Britain’s Rolls-Royce, Japan’s IHI Corp. and Italy’s Avio Aero are developing the critical power, propulsion and thermal technologies for the aircraft.
With so many different entities developing the aircraft — and working across three different time zones — organization of effort could prove a challenge.
However, the countries’ language and cultural differences “will not be obstacles,” Shiraishi said during a panel discussion at the London trade show. “Instead, I am expecting, or even excited, that a mixture of different cultures and experience … will inspire each other and produce” the best outcomes.
“And of course there is a time difference between us, but we are closely communicating by the mixture of face-to-face joint work and Webex meetings,” he said. “And time differences sometimes work better, because we can fully utilize the 24 hours. For example, unfinished work at the end of the day in Japan can be finished in [the United Kingdom] or Italy” the next morning.
By having this wealth and variety of expertise on the team, GCAP can make sure “the best engineers, the right engineers” are developing the aircraft “in a digital environment instead of being forced to do that in one location,” said Herman Claesen, managing director for future combat air systems at BAE Systems.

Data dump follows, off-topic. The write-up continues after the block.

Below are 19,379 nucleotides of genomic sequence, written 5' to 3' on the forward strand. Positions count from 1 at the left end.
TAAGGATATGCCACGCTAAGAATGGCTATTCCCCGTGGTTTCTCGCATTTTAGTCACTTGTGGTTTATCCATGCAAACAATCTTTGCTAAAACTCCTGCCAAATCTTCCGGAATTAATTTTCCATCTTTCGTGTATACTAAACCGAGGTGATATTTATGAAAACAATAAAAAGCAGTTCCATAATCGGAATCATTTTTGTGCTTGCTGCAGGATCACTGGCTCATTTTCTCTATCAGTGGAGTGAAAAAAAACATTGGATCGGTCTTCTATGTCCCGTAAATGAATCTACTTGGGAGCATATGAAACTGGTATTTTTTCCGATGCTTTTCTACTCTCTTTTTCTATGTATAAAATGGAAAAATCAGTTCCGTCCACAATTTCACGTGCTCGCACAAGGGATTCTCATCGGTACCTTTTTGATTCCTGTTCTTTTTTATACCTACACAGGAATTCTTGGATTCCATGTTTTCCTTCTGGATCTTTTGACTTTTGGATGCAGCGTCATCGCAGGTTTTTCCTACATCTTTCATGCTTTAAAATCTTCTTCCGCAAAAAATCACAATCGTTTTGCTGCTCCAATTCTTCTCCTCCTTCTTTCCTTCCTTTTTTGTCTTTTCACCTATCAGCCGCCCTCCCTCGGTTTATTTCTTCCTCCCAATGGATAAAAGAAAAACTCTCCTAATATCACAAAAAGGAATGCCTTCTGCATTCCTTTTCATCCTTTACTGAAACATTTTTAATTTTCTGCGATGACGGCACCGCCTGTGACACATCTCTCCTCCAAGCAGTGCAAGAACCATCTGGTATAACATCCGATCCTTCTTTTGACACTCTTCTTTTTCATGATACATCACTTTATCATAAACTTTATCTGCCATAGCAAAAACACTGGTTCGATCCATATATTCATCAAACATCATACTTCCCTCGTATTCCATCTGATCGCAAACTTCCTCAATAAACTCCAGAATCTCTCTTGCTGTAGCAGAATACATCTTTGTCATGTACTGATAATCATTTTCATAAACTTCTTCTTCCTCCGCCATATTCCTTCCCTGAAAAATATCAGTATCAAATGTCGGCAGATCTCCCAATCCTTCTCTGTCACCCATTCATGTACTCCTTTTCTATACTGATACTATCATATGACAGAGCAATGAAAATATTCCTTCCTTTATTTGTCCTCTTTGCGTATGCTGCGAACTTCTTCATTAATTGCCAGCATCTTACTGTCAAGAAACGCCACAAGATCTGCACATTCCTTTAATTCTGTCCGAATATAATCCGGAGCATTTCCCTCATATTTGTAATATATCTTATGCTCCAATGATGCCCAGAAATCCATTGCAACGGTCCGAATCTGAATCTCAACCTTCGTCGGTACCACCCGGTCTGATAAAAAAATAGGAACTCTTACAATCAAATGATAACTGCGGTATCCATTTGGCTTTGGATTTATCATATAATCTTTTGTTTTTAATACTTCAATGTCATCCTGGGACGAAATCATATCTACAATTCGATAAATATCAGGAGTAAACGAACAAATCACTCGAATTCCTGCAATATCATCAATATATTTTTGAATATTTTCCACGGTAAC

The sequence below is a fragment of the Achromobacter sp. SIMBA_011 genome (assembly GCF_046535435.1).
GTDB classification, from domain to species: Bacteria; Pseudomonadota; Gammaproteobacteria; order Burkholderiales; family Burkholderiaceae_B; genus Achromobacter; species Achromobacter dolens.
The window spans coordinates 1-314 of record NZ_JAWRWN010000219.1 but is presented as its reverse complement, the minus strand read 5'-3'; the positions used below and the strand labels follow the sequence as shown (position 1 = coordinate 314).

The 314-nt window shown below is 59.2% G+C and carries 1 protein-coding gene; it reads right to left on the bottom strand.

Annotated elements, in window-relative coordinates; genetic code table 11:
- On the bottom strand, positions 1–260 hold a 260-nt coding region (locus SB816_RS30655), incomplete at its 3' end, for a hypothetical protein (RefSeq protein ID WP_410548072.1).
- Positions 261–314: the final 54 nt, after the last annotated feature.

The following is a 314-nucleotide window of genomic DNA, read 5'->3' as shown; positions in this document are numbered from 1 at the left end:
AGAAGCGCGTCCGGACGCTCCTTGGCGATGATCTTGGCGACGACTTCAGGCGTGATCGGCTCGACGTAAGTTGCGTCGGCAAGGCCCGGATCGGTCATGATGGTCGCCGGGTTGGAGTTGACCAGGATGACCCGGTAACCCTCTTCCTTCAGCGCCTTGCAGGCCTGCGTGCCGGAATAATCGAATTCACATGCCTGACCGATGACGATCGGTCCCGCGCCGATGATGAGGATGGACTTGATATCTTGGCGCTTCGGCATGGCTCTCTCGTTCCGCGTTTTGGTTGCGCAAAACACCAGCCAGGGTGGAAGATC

Mapping out the aircraft digitally will “unlock” the program’s desired timeline of launching the full detailed design and development phase in 2025, and ultimately having it in service by 2035, Claesen said during the panel.
GCAP organizers are creating “a collaborative working environment across the three nations, the environment in which our engineers can co-create … in the digital world, in the cloud environment — clearly highly secure, for obvious reasons,” he said.
Using model-based development will also help minimize risk throughout the program’s lifecycle, he said. “So, we’re already looking at how we do digital certification and qualification, as an example.”